Part I: Beginnings

I had every intention of becoming a park ranger.  My experience as a boy scout – coupled with an environmental interest coaxed along during that odd time in the early 90s that was all about the environment, heat waves, climate change, save the whales/turtles, etc. . . . the time before the battle was overly partisan, or maybe before the scientific proof was available for all – had prepared me for a career walking the trails, helping stranded campers, and protecting Appalachian flora and fauna.  When I matriculated to the University of Georgia in the Summer of 1998, I planned on getting to work knocking out core classes in biology, chemistry, and math.  Unfortunately, I didn’t realize how ill-equipped I was to do that sort of work. . . so ill-equipped in fact that when I found I would be taking three remedial mathematics classes before I could enroll in the first of a four class sequence in core algebraic concepts, I thought about doing something else.

That something else would definitely be journalism.  The magazine, not yet heralded as a dying print form on account of the internet, offered a great place where I could write about nature, travel, and environmental concerns.  So, I took a journalism class.  Unfortunately, though I couldn’t articulate it at the time, the class had a market-driven focus; consequently, I was being asked to write about what large numbers of people would pay to read instead of writing about what I thought mattered.  As such, I also quit that track of study.  At this point in my collegiate career (roughly two semesters in) I seriously considered quitting.  If not quitting, at least I would move to another part of the country. . . maybe Oregon or Alaska.  Instead, my mom encouraged me to take the summer after my freshman year off to travel a bit.  With $1500 in my pocket, I went to Europe.  Best decision I ever made.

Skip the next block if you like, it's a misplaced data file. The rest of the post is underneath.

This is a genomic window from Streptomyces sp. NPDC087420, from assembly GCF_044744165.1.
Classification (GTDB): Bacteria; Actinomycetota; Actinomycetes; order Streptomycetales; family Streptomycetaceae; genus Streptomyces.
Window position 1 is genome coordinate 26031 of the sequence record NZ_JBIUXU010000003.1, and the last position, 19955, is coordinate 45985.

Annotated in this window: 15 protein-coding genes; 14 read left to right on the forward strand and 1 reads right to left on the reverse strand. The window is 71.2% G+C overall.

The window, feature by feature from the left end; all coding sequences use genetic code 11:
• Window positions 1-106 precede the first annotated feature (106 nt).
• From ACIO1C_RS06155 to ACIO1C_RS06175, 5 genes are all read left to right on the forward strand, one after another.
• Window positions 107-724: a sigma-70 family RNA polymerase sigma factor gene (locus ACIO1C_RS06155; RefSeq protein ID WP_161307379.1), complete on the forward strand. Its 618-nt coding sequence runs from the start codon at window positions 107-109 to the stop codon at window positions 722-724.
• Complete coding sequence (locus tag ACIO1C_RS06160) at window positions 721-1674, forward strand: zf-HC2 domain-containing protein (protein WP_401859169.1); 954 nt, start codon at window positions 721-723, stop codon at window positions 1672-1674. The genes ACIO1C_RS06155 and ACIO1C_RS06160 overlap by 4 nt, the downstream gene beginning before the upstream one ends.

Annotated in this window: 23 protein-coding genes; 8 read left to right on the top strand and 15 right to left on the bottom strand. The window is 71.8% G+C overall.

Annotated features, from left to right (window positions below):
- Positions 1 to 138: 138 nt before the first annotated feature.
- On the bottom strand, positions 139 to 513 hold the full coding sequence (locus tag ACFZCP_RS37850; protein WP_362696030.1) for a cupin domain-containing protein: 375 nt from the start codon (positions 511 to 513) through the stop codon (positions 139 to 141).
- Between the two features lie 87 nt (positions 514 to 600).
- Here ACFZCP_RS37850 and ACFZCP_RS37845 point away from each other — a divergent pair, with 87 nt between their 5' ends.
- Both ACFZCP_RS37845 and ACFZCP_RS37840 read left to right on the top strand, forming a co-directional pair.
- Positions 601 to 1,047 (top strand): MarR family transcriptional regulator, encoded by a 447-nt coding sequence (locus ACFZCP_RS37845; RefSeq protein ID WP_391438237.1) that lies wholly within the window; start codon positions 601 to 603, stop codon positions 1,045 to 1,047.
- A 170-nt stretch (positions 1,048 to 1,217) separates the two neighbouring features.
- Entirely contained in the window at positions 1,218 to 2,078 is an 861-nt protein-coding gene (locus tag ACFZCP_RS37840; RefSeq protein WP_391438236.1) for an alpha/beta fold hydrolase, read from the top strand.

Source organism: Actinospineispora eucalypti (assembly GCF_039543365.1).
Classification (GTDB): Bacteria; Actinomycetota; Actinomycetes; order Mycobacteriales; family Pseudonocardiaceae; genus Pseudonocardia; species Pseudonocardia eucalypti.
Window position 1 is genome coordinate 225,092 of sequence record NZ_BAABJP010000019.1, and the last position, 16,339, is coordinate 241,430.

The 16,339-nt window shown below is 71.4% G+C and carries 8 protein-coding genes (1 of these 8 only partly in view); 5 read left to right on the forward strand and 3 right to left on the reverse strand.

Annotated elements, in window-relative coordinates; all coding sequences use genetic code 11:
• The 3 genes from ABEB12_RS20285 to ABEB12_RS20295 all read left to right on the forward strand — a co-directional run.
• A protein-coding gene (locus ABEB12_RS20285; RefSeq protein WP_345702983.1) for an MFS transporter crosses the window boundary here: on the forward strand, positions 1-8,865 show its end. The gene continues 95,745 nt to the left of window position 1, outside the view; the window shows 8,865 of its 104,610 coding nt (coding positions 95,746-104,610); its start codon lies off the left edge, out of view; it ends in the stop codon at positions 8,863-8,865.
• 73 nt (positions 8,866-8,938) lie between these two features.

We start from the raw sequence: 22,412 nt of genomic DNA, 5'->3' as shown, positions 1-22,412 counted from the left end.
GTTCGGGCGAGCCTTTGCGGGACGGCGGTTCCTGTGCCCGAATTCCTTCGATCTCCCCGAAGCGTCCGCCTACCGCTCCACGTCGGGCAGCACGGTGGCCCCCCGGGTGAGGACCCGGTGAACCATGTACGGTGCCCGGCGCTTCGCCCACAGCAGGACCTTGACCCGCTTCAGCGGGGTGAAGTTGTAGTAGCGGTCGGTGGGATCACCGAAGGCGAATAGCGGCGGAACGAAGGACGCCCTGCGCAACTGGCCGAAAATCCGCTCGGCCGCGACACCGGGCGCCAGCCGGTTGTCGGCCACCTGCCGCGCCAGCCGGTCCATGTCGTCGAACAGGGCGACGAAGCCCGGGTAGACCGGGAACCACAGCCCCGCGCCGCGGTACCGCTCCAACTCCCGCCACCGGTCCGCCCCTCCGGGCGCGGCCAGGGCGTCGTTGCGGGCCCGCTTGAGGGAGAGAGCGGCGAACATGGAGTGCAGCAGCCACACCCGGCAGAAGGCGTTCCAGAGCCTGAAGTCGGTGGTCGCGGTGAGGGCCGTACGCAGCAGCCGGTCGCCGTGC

After returning from a two month whirlwind trip that took me from London to Odessa, I completely rearranged my schedule so that I would be taking classes in cultures outside the US.  Specifically, I looked to the Comparative Literature and History departments at UGA for these sorts of offerings.  That Fall, I enrolled in African History pre-1600 with David Schoenbrun in the History department and Western World Literature pre-1600 (a class I would later have the opportunity to teach at UTC) with Dezso Benedek in Comparative Literature.  In these classes, I was exposed to a world-view that I hadn’t encountered before.  Dr. Schoenbrun’s class, especially, allowed me to see outside of Eurocentric visions of history.  After feeling inspired for the first time in my college career, I decided to take some more classes in African histories/cultures.  That’s when I met Karim Traore.

During the rest of my tenure at UGA, I took at least one class a semester with Karim.  Originally from Burkina Faso, Karim specialized in West African oral poetics and continental European philosophy.  While the two might, at first, seem mutually exclusive, Karim eventually showed me that many of the onotological theories of French post-structuralist philosophers provided me with a window into the West African worldview.  Especially useful for this enterprise was the work of Deleuze and Guattari and their concept of the “rhizome.”  In addition to oral poetics, I pursued the relationship between orality and film while studying in Karim’s classes.  I also took really illuminating classes from Ronald Bogue on Deleuze and Guattari and Barthes/Foucault with Dr. Thomas Cerbu while at UGA.  All of this work encouraged me to apply my understanding of philosophy (which was/is pretty poorly developed) to understand or make sense of the cultural artifacts of Western and non-Western civilizations.  My work at UGA also engendered a deep suspicion of imperialist power structures in my work.  This was, to a great extent, informed by the colonial and post-colonial French influence on sub-Saharan, Sahelian West Africa.

Part II: Travels

Because of my love of non-US cultures – and the rebelliousness that comes with a 22 year old fresh from college – I decided to leave the US to pursue my desires abroad.  This crushed my mom to some degree, but she was partly responsible.  She had first encouraged me to go to Europe.  Further, as a child of a military family, I tended to develop itchy feet after being somewhere for a couple of years.  My wanderlust, coupled with the fact that the occupational prospects for someone with a B.A. in Comparative Literature and African Cultures, sent me wandering.  I tended bar in Scotland, Ireland, and England before heading to the continent.  In Prague, I took a 6 week class on ESL (something I knew nothing about beforehand), and decided to settle down in a small suburb of the Czech capital to be a teacher.